In this book, Rashid Khalidi – Yusuf Diya al-Khalidi’s great-great-nephew – breaks down the Zionist claim to Palestine in the century from 1917 to 2017, mostly due to the effects of colonialism and then British and American imperialism. He breaks down his book in six chapters, the “six declarations of war,” as a way to take readers away from the preconceived notion that this conflict is merely a political, geographical, and religious clash between two people with claims to the same territory; instead, he traces a hundred years of colonial war on Palestine, first waged by the Europe-based Zionist movement, later taken upon by the Israelis, and then backed by the two leading countries of Britain and the United States. Khalidi does not ignore the shortcomings of Palestinian leadership over the century, but he also denotes how the failings are an effect from Israeli dispossession and occupation. His book is rooted in family archives and historical materials that give a vantage point of the conflict from the perspective of the Palestinians. However, his effort to create a historical book, on facts and figures, doesn’t have him picking Palestine’s side blatantly, but instead he focuses on describing both sides’ shortcomings and how this hundred years’ war has wedged a bigger gap between the two people and made little room for recognition of one by the other.

GOLDEN LINE: “[T]he modern history of Palestine can best be understood in these terms: as a colonial war waged against the indigenous population, by a variety of parties, to force them to relinquish their homeland to another people against their will.”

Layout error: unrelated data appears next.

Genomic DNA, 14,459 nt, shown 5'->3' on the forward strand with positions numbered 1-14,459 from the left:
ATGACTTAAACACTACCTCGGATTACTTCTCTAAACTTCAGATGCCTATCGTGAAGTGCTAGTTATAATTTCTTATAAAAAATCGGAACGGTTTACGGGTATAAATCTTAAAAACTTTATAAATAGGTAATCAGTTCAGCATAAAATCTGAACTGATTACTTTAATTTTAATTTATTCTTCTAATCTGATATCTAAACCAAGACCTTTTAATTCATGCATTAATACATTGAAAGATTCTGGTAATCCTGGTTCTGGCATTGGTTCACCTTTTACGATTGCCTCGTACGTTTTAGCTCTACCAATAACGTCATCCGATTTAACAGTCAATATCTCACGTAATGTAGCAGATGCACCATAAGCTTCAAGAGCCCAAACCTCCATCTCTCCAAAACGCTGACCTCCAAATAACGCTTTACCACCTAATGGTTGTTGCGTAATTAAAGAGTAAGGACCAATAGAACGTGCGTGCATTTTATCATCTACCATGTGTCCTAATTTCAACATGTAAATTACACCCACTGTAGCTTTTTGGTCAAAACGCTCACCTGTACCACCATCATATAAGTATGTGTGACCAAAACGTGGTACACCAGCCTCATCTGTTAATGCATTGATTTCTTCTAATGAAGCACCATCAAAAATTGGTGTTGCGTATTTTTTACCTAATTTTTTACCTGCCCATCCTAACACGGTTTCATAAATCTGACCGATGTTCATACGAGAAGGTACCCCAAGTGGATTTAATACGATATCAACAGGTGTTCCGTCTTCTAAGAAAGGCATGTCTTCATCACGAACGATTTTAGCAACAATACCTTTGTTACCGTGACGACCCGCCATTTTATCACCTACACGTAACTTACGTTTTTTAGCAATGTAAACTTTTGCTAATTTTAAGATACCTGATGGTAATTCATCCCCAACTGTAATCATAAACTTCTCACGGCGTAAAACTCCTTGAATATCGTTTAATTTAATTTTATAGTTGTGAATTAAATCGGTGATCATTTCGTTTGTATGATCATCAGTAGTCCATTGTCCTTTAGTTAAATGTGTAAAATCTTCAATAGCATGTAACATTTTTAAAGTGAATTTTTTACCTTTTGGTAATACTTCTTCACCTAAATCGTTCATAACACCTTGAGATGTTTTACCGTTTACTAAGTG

This book list is truly designed to help readers, whether familiar or unfamiliar with the conflict, to understand Palestine’s call for liberation. The world is currently witnessing, once again, another ethnic cleansing as millions of Palestinians flee a war-torn Gaza. As activists against apartheid, it is our role to shed light on the ongoing plight of Palestinians…and ensure that history will not repeat itself.

From the river to the sea, Palestine WILL be free.


Free Ebooks for a Free Palestine! In solidarity with Palestinians, all of us at LibroMobile, would like to encourage you to learn more about this 100 year war through Haymarket Books.

Publishing books on the struggle for justice in Palestine has been a central part of Haymarket’s mission since they published their first book, The Struggle for Palestine, in 2001. Now as ever, they recognize the root cause and ongoing perpetrator of violence in Palestine to be Israeli settler-colonialism and apartheid, and they stand in solidarity with Palestinians in their struggle for freedom.

They also believe that books, as tools for education, analysis, combatting misinformation, and inspiration, have a vital role to play in the global Palestine solidarity movement. In that spirit, Haymarket has made three crucial books free to download: Click here!

Melanie Romero is a trilingual writer born and raised in Orange, CA. It was during childhood weekend trips to Randy’s $1-a-book stall at the OC Market Place that she discovered a passion for reading and, eventually, writing. Today, she serves as Editor at Lil’ Libros and has written two children’s books, Amor de colores and J is for Janucá under the publisher. In her free time, she can be found indulging in challah and getting lost among the shelves of independent bookstores.


Starting February 2023, #OffThePage is featuring Melanie Romero as our monthly columnist. Our Arts & Culture column was initially founded by local journalist Gabriel San Román in May 2020. Since then we have collaboratively featured over 25 stories and paid nearly 10 contributors from our community. Pitch Melanie a story or email us for more information!